Reputation
2,932
Top tag
Next privilege 3,500 Rep.
Protect questions
Badges
6 31
Newest
 Organizer
Impact
~122k people reached

Jul
12
comment Did Adam and Eve not have sex in the Garden of Eden?
Welcome to BHSE! We're a little different here, if you review our Site Directives, it will assist you in asking and answering questions. Thank you!
Jul
12
revised In light of this scripture how does this fit in with a dispensational hermeneutic if this is the first resurrection?
added 10 characters in body
Jul
12
revised In light of this scripture how does this fit in with a dispensational hermeneutic if this is the first resurrection?
added 588 characters in body
Jul
12
answered In light of this scripture how does this fit in with a dispensational hermeneutic if this is the first resurrection?
Jul
9
comment Shall I Know Pleasure?(Gen. 18:12)
Thank you for your insightful answer! I suspected as much, but have no understanding of Hebrew language constructs. Thank you for pointing out "she laughing" with "Isaac"(he laughing).
Jul
8
comment Understanding of Matthew 25:31
I don't think we truly know what "glory" is until we see it manifested in the realm of the Spirit. Nathanael saw "Heaven open and the angels ascending and descending on the Son of Man(John 1:51)". How many have even had a glimpse of that? I think "glory" is much used, but least understood word-Thank you for bringing it to mind!
Jul
8
revised Shall I Know Pleasure?(Gen. 18:12)
added 33 characters in body
Jul
8
asked Shall I Know Pleasure?(Gen. 18:12)
Jul
7
comment Understanding of Matthew 25:31
I believe Susan has rendered an accurate account of the differences in glory being translational, peculiar to the NIV. We obviously will not know the extent of the Heavenly glory, nor the Son of Man's glory until we see it for ourselves. The translators are presuming a difference which they have no way of knowing. The fact that they changed it in the 2011 is confirmation of this. Which is why I don't care for the NIV.........;>)
Jul
7
revised Who is the “we” that plays the flute and sings the dirge in Luke 7:32?
edited body
Jul
7
answered Who is the “we” that plays the flute and sings the dirge in Luke 7:32?
Jul
7
comment What can we infer from the different nativity accounts in Matthew and Luke?
I certainly encourage you to stay, but our Site Directives state that we are not a "Christian" site, therefore we allow other POV's as long as they "take the text seriously". I didn't believe the answer in question did, but we must maintain civility at all times, respecting the rights of others to express their views, and give the benefit of the doubt to those who disagree. On this site, the strength of our evidence outweighs the strength of our convictions.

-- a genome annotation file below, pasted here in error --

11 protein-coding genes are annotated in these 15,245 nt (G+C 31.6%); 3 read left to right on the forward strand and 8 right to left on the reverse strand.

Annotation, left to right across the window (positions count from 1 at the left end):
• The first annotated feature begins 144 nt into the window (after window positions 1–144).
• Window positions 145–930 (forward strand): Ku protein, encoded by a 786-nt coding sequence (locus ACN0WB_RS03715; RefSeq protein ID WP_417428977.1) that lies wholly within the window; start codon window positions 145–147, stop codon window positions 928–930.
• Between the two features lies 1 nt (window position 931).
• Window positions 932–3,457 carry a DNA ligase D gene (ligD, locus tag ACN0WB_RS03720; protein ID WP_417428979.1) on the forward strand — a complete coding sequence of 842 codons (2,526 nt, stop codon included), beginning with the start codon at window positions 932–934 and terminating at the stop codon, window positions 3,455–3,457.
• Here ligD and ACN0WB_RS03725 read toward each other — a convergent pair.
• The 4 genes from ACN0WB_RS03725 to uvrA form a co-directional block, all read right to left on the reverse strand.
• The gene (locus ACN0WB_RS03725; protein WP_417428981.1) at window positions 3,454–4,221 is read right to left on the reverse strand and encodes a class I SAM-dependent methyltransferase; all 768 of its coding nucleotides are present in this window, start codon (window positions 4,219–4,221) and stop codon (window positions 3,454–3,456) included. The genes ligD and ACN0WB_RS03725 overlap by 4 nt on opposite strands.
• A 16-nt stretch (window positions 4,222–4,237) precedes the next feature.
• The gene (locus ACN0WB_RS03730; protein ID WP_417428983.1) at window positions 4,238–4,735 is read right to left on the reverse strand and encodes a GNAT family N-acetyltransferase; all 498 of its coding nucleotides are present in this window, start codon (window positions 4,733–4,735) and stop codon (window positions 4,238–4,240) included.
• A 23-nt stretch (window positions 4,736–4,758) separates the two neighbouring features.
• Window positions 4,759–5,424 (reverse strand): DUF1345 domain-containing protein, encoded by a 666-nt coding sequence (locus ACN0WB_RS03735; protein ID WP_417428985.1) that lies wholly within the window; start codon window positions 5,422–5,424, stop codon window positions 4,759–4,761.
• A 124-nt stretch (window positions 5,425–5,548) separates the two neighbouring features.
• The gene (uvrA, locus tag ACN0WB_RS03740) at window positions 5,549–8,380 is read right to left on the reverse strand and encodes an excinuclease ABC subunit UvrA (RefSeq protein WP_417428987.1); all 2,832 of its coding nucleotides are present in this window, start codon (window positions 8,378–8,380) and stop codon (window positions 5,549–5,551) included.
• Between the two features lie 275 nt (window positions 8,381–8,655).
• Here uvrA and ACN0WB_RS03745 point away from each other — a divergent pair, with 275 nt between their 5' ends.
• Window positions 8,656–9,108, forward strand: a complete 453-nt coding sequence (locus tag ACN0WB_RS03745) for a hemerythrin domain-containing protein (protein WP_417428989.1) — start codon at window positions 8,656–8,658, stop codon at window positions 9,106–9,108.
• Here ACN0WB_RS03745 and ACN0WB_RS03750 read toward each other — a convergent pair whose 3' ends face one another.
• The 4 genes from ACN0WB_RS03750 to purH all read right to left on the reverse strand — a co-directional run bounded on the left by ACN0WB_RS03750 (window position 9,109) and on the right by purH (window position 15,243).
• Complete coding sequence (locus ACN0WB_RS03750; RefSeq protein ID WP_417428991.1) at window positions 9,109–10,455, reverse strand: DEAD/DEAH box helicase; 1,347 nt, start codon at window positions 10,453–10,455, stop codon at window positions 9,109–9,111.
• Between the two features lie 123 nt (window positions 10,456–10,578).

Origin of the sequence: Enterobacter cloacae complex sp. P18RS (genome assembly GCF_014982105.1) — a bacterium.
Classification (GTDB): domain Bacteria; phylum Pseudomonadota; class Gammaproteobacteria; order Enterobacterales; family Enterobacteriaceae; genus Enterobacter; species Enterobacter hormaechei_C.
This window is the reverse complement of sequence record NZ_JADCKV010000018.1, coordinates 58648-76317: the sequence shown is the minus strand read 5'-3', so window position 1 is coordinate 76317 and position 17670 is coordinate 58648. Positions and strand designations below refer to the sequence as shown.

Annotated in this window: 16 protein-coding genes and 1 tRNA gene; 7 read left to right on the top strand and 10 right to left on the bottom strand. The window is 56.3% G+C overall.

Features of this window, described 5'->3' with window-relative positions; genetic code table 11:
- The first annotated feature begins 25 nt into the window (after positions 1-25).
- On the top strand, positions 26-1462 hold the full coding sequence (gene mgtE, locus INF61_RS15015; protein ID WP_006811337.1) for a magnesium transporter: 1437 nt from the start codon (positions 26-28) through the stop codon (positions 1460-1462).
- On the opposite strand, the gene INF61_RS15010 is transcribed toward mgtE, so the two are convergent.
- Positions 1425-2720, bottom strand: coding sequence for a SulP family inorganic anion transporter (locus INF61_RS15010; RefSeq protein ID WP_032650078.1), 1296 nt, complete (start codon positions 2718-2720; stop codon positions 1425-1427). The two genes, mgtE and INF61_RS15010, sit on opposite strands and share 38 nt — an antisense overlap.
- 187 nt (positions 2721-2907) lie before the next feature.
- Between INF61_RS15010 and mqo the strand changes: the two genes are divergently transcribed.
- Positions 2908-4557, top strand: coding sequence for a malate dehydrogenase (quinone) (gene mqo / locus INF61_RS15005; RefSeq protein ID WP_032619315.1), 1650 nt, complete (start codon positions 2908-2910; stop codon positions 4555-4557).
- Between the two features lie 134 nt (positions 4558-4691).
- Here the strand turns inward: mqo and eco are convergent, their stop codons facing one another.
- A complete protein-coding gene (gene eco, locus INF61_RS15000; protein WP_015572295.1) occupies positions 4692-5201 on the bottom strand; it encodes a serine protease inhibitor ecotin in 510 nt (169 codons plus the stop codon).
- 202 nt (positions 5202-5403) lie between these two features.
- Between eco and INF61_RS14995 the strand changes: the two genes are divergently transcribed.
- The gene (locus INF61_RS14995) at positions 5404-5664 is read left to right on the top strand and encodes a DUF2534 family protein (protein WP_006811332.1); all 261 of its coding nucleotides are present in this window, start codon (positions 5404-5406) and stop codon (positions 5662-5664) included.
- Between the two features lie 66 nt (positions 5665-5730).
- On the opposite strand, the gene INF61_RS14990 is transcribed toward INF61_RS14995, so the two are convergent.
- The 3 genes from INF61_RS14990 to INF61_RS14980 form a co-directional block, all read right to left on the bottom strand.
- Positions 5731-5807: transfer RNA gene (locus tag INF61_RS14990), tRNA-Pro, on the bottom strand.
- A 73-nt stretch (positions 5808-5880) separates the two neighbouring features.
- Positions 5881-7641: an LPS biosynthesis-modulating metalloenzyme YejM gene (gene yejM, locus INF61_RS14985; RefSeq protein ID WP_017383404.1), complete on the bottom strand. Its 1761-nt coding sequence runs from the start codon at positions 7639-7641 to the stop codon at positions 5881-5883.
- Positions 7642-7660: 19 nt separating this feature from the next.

Jul
6
comment What can we infer from the different nativity accounts in Matthew and Luke?
I voted +1 to encourage you, you appear to have some skills which may prove beneficial to this site. However, your tone and demeanor need to change before this becomes the kind of answer we're looking for. If you remove the prescriptive(ie:'preachy') statements and just "state the facts", supporting your conclusions, your contributions will find a greater degree of acceptance. Thank you!
Jul
6
comment What can we infer from the different nativity accounts in Matthew and Luke?
Welcome to BHSE! We're a little different here, if you visit our Site Directives it will assist you in asking and answering questions. Thank you!
Jul
6
comment What can we infer from the different nativity accounts in Matthew and Luke?
Thank you for taking the time for refuting the previous claim. I normally don't DV them(if they offer clear convincing evidence for their argument) but I saw it as a blatant attempt to impose "Modern Critical scholarship" without concern for the text itself. Thank you!
Jul
6
revised What can we infer from the different nativity accounts in Matthew and Luke?
spelling,grammar
Jul
6
comment What can we infer from the different nativity accounts in Matthew and Luke?
@DickHarfield itself, yet reconciling them with the details of the fulfillment of numerous prophecies which were fulfilled. Modernists, who've devalued any prophecy are attempting to 're-create' historical events based on their 'critical sources', error in judging 'anomalies' as reasons to discredit traditional sources, and instead impose their 'agnostic', post-modern worldview-discrediting the Scriptures themselves, reducing them to a collection of 'moral sayings', and taking away the very source of their impact, which is Divine inspiration,
Jul
6
comment What can we infer from the different nativity accounts in Matthew and Luke?
@DickHarfield Textual criticism aside. this is where I part company with Modern Critical scholarship. In an attempt to 're-create' an account from 'unbiased' historical sources, they totally ignore the fact that those sources themselves are biased; being slanted from a pagan, agnostic, or antagonistic view. The writers of Matthew and Luke have different sources, but paint the same picture, albeit with some anomalies given from the points of perspective of those giving the accounts. The Early Church fathers reconciled these anomalies by different accounts; giving credence to the account(con.'t)
Jul
3
comment Who is the Prince of Tyre?
@MarkEdward,@ScottS I attempted to more clearly lay out a pattern of understanding; we could also see "the Woman's seed, vs the Serpent's seed" if you want to satisfy the concern of "anachronism".
Jul
3
revised Who is the Prince of Tyre?
added 2159 characters in body